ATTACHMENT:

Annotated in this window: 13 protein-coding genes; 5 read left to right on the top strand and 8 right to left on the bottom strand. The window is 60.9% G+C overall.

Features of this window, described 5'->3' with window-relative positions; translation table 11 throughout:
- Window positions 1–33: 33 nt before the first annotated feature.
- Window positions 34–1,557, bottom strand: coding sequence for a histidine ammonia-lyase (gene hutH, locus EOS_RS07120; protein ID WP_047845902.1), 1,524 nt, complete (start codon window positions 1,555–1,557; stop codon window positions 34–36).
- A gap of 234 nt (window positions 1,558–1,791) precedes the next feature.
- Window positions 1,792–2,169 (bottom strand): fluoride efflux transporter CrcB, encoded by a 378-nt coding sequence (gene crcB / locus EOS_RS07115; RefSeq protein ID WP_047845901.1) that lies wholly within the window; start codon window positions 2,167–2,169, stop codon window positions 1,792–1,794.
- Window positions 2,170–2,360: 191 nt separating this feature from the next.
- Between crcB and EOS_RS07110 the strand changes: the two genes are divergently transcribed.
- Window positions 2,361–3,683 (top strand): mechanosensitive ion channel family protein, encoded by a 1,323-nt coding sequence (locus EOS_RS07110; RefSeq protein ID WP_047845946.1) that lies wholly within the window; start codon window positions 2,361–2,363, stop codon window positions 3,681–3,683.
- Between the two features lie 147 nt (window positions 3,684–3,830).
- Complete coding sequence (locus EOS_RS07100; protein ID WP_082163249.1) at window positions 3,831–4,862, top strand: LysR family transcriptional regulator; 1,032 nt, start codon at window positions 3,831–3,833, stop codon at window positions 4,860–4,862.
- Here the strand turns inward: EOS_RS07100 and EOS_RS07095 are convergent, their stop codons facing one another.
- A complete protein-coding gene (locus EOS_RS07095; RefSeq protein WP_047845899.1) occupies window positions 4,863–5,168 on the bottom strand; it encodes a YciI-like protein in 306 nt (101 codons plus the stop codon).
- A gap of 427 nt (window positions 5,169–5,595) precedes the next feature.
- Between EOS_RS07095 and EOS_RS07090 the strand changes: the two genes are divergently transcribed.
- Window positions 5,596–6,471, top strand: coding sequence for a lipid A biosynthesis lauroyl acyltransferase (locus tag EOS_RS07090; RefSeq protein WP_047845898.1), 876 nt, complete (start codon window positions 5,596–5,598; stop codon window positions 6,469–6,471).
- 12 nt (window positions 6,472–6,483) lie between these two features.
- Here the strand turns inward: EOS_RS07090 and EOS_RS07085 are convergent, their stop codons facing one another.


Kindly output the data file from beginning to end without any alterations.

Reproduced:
Annotated in this window: 13 protein-coding genes; 5 read left to right on the top strand and 8 right to left on the bottom strand. The window is 60.9% G+C overall.

Features of this window, described 5'->3' with window-relative positions; translation table 11 throughout:
- Window positions 1–33: 33 nt before the first annotated feature.
- Window positions 34–1,557, bottom strand: coding sequence for a histidine ammonia-lyase (gene hutH, locus EOS_RS07120; protein ID WP_047845902.1), 1,524 nt, complete (start codon window positions 1,555–1,557; stop codon window positions 34–36).
- A gap of 234 nt (window positions 1,558–1,791) precedes the next feature.
- Window positions 1,792–2,169 (bottom strand): fluoride efflux transporter CrcB, encoded by a 378-nt coding sequence (gene crcB / locus EOS_RS07115; RefSeq protein ID WP_047845901.1) that lies wholly within the window; start codon window positions 2,167–2,169, stop codon window positions 1,792–1,794.
- Window positions 2,170–2,360: 191 nt separating this feature from the next.
- Between crcB and EOS_RS07110 the strand changes: the two genes are divergently transcribed.
- Window positions 2,361–3,683 (top strand): mechanosensitive ion channel family protein, encoded by a 1,323-nt coding sequence (locus EOS_RS07110; RefSeq protein ID WP_047845946.1) that lies wholly within the window; start codon window positions 2,361–2,363, stop codon window positions 3,681–3,683.
- Between the two features lie 147 nt (window positions 3,684–3,830).
- Complete coding sequence (locus EOS_RS07100; protein ID WP_082163249.1) at window positions 3,831–4,862, top strand: LysR family transcriptional regulator; 1,032 nt, start codon at window positions 3,831–3,833, stop codon at window positions 4,860–4,862.
- Here the strand turns inward: EOS_RS07100 and EOS_RS07095 are convergent, their stop codons facing one another.
- A complete protein-coding gene (locus EOS_RS07095; RefSeq protein WP_047845899.1) occupies window positions 4,863–5,168 on the bottom strand; it encodes a YciI-like protein in 306 nt (101 codons plus the stop codon).
- A gap of 427 nt (window positions 5,169–5,595) precedes the next feature.
- Between EOS_RS07095 and EOS_RS07090 the strand changes: the two genes are divergently transcribed.
- Window positions 5,596–6,471, top strand: coding sequence for a lipid A biosynthesis lauroyl acyltransferase (locus tag EOS_RS07090; RefSeq protein WP_047845898.1), 876 nt, complete (start codon window positions 5,596–5,598; stop codon window positions 6,469–6,471).
- 12 nt (window positions 6,472–6,483) lie between these two features.
- Here the strand turns inward: EOS_RS07090 and EOS_RS07085 are convergent, their stop codons facing one another.